Practice Rational Imaging

Investigating painless haematuria

BMJ 2008; 337 doi: https://doi.org/10.1136/bmj.a260 (Published 09 July 2008) Cite this as: BMJ 2008;337:a260
  1. Sylvia A O’Keeffe, specialist registrar1,
  2. Sorcha McNally, specialist registrar1,
  3. Mary T Keogan, consultant radiologist 1
  1. 1St James’s Hospital, Dublin 8, Ireland
  1. Correspondence to: S A O’Keeffe sylviaokeeffe{at}yahoo.co.uk

    Learning points

    • All patients with painless haematuria need cystoscopy to exclude bladder cancer

    • All patients need imaging of the kidneys, by ultrasound or computed tomography urography, to look for renal cell carcinoma or transitional cell carcinoma of the renal pelvis

    • Patients with persistent haematuria and a normal ultrasound and cystoscopy or those at high risk need intravenous urography or computed tomography urography to increase the chance of detecting transitional cell carcinoma of the ureter

    • Computed tomography urography is replacing ultrasound and intravenous urography where it is available, particularly in high risk patients

    • Computed tomography or ultrasound guided biopsy of renal lesions is becoming the investigation of choice to avoid unnecessary nephrectomy for benign disease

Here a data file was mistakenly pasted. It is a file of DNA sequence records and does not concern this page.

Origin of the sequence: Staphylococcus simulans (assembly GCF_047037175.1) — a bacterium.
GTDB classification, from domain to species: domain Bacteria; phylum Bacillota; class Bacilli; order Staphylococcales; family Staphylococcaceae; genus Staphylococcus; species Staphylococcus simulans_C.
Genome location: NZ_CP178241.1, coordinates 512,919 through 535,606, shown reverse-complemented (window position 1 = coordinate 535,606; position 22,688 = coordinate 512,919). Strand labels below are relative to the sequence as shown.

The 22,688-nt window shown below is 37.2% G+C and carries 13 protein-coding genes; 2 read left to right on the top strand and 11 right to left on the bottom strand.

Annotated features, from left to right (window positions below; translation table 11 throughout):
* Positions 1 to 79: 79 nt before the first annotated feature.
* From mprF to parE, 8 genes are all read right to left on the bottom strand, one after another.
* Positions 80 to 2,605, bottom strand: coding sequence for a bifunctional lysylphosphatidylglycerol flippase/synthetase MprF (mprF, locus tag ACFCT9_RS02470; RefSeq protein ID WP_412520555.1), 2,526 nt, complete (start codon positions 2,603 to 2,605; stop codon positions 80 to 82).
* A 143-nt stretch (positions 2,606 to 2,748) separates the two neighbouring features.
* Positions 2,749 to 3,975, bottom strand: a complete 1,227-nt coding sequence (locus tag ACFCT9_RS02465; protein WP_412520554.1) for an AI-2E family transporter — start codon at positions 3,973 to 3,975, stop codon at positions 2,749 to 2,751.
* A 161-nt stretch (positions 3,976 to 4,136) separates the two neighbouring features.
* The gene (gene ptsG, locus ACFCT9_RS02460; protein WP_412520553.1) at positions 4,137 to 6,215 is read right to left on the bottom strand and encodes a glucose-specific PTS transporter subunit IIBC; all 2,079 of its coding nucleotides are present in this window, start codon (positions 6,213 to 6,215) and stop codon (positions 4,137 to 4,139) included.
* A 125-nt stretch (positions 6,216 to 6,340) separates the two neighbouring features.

• Radiofrequency ablation is a treatment option for renal cell carcinoma in patients who are not good candidates for surgery, particularly for tumours smaller than 3 cm

    The patient

    An 81 year old woman was referred by her general practitioner with microscopic haematuria, diagnosed initially on dipstick in the practice surgery on two occasions. She had presented to her general practitioner with frequency. She denied any dysuria, loin pain, macroscopic haematuria, or weight loss. She had undergone a left nephrectomy 20 years before for a limited stage renal cell carcinoma. She was an ex-smoker of 30 pack years (the product of years of smoking and the mean number of cigarettes per day divided by 20) with known chronic obstructive airways disease, angina, and mild renal impairment. Urine microscopy showed 10-50 ×103 leucocytes/ml urine, 10-50 ×103 erythrocytes/ml of urine, no epithelial cells, no bacterial growth, and negative cytology for malignancy.

    What should be the next investigation?

    Several different algorithms have been recommended for investigating painless haematuria.1 2 3 These algorithms were devised by the health technology assessment programme (part of the National Institute for Health Research in the United Kingdom), the Scottish Intercollegiate …

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